Off the Hip Records out of Australia had agreed to put out their full length and my buddy Thomas who fronted the Hearts asked me for some design input. I had never done a CD layout of this magnitude before so it was a big learning experience. It taught me the finer points of working within a template and to pay attention to how the files needed to be prepared for printing. These things are like second nature to me now, but back then, it was all really new.

I honestly can’t remember the initial direction of this project. Thomas had a variety of other covers that he really liked and I tried to take as much from them as possible. Most notably, there were some Buzzcocks singles in there that was really appealing. I think we tried to follow that sort of late 70’s pop art angle. Whatever that may be. From there, I just tried to create a really eye catching cover that would appeal to the mod punk audience. I used some cool blues and some stark black and white imagery. The pictures really seemed to pop off that background color. 

The band provided nearly hundreds of photos too. So it was a a little time consuming to go through them and pick out the ones that would work best in this layout. Thomas  helped out big time in weeding out all the photos that we ended up not using. 

The halftone effect was something that I had always cherished, so it was no surprise that I would try and incorporate it here. I was also a big fan of type that was specialized or unique to it’s branding counterpart. In this example because there was so much text to include, I chose a simple font and then rounded all the edges in illustrator to give it a specialized spin. It was sort of a cheat outside of actually creating my own font.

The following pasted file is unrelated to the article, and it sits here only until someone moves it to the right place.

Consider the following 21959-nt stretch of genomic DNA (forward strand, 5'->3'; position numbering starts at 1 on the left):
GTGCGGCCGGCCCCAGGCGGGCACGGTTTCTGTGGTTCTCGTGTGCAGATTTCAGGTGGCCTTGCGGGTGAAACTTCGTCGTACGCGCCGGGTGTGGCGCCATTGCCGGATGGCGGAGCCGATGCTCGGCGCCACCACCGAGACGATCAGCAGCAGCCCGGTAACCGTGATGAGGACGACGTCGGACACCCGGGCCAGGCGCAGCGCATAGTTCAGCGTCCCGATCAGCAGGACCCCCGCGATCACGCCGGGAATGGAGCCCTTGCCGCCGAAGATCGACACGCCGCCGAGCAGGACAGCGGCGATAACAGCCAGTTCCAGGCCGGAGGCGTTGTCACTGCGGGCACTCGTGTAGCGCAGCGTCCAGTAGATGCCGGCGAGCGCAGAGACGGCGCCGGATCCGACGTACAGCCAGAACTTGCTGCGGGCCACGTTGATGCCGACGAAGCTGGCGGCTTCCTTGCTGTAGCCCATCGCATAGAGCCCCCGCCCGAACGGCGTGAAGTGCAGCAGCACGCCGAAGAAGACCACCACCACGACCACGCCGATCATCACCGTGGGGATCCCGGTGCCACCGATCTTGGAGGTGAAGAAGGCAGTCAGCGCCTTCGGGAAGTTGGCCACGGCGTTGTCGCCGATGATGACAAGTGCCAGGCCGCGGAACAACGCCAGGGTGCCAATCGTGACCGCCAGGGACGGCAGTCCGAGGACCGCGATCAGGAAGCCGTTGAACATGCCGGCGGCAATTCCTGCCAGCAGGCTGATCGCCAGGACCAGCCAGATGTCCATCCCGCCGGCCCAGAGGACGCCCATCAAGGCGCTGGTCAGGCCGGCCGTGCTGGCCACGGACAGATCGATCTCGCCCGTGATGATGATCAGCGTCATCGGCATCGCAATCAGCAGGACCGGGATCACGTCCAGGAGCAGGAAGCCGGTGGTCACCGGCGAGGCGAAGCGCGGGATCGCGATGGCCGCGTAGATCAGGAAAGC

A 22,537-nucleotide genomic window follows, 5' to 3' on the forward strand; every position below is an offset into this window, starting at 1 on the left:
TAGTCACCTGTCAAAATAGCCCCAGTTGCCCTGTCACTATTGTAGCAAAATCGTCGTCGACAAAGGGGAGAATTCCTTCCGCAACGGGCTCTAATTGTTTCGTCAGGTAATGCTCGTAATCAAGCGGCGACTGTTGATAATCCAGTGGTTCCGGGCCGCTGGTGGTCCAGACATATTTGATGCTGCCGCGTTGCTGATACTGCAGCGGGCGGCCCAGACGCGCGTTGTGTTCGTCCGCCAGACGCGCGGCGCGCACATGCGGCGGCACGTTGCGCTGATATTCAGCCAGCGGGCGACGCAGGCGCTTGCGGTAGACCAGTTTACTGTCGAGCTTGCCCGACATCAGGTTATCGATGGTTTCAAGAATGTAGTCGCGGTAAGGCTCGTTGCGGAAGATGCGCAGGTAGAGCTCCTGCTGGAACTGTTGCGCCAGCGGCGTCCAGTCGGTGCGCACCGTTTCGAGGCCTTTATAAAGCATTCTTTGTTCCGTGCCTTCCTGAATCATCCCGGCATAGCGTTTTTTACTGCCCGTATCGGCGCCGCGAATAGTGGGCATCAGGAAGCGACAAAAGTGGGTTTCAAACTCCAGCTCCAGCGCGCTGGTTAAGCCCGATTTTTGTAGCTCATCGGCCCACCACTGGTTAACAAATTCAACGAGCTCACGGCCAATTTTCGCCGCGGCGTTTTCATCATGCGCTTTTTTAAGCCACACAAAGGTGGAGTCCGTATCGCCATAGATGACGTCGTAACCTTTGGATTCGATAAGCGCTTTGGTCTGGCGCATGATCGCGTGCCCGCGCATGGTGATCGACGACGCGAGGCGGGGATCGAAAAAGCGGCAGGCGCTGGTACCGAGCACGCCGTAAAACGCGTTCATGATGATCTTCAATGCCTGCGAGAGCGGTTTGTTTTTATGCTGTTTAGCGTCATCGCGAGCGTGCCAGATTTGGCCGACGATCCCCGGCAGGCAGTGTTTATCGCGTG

The rounded edge shapes used for the background also hinted at that sort of 60’s pop art kind of motif. As conservative as the initial layout was, it does have a nice inviting warm feeling. It’s playful without coming off too kitschy. 

Thursday, October 10, 2013

Cutting edge video technology! ……Well, for 1986.

Here is a recent project that I've been working on. Essentially, it's a camera filter app that replicates the nuances of a VHS tape. Remember when the camera bag app came out a few years ago and everybody was flipping out about how cool and easy it was to make your photos look like they were taken in 1972? Well, here is a version of it where you can make your home movies look like they were filmed in 1987. 

The recent wave of antiquated media has been flooding the market lately. Cassette tapes are selling again and VHS tapes are being collectors items. Hell, there were three documentaries released this year just on the recent VHS revival. So why not transform some of that charm onto your mobile device. 

It works pretty simple and operates just like all your favorite camera apps. Just point and record. The app automatically filters your footage with a wide variety of presets that you can select. Say your looking for that distant cruddy 100th generation tape playback with all the glitchy tracking lines. Well, that's as simple as setting the effect and filming your subject. There is also an option to add more tracking manually if you wish. This is to ensure that you get the results that you want. The user experience plays right into that 80's nostalgic look and feel. Big clunky buttons. Grey exterior. Aged plastic. You'll be magically whisked away to that that wonderful year of 1986 when mullets ruled supreme, everyone whore ripped jeans, nintendo was king, and camcorders well exceeded the thousand dollar mark. It's like having cutting edge 80's technology right in your pocket. Tacky for sure. But that's the whole idea!

I've been experimenting with a couple different filters for the footage. Here's an example of a straight forward effect. The photo is just some generic thing from that I had laying around. Here, we have the vertical hold lines well established with just the right about the color adjustment being manipulated. And don't forget those glitch lines. It's imperative that we keep this dirty and scrambled. You can almost hear the VCR spinning those VHS spindles. 

Currently, I'm tightening up a few things and making sure every piece the UI is accounted for. There are a variety of pop-ups that I've created to ensure the best possible operation for the user. Things like how to export your video, sound adjustments, ratio settings, etc…… It's not as simple on the backend to simply shoot and record. I'll post some more later!